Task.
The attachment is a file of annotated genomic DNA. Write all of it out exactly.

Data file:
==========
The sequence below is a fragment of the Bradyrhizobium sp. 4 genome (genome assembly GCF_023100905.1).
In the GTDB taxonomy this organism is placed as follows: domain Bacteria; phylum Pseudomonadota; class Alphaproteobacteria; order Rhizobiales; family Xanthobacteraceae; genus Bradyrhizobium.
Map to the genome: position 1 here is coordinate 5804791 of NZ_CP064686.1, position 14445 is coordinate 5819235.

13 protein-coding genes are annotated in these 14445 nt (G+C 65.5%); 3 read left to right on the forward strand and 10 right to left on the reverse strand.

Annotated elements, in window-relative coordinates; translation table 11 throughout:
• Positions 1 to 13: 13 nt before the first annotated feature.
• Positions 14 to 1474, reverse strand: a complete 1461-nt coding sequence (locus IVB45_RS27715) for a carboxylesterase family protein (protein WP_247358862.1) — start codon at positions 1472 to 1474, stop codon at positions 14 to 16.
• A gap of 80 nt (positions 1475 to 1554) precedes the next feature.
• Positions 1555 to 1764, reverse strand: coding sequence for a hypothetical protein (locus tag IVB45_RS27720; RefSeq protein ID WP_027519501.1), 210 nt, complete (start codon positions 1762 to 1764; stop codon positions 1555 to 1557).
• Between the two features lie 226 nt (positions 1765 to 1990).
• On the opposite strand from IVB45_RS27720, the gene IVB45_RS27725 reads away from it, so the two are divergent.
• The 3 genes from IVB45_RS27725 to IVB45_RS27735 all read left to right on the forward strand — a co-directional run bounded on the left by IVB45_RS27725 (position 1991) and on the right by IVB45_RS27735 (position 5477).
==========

The sequence below is a fragment of the Bradyrhizobium sp. 4 genome (genome assembly GCF_023100905.1).
In the GTDB taxonomy this organism is placed as follows: domain Bacteria; phylum Pseudomonadota; class Alphaproteobacteria; order Rhizobiales; family Xanthobacteraceae; genus Bradyrhizobium.
Map to the genome: position 1 here is coordinate 5804791 of NZ_CP064686.1, position 14445 is coordinate 5819235.

13 protein-coding genes are annotated in these 14445 nt (G+C 65.5%); 3 read left to right on the forward strand and 10 right to left on the reverse strand.

Annotated elements, in window-relative coordinates; translation table 11 throughout:
• Positions 1 to 13: 13 nt before the first annotated feature.
• Positions 14 to 1474, reverse strand: a complete 1461-nt coding sequence (locus IVB45_RS27715) for a carboxylesterase family protein (protein WP_247358862.1) — start codon at positions 1472 to 1474, stop codon at positions 14 to 16.
• A gap of 80 nt (positions 1475 to 1554) precedes the next feature.
• Positions 1555 to 1764, reverse strand: coding sequence for a hypothetical protein (locus tag IVB45_RS27720; RefSeq protein ID WP_027519501.1), 210 nt, complete (start codon positions 1762 to 1764; stop codon positions 1555 to 1557).
• Between the two features lie 226 nt (positions 1765 to 1990).
• On the opposite strand from IVB45_RS27720, the gene IVB45_RS27725 reads away from it, so the two are divergent.
• The 3 genes from IVB45_RS27725 to IVB45_RS27735 all read left to right on the forward strand — a co-directional run bounded on the left by IVB45_RS27725 (position 1991) and on the right by IVB45_RS27735 (position 5477).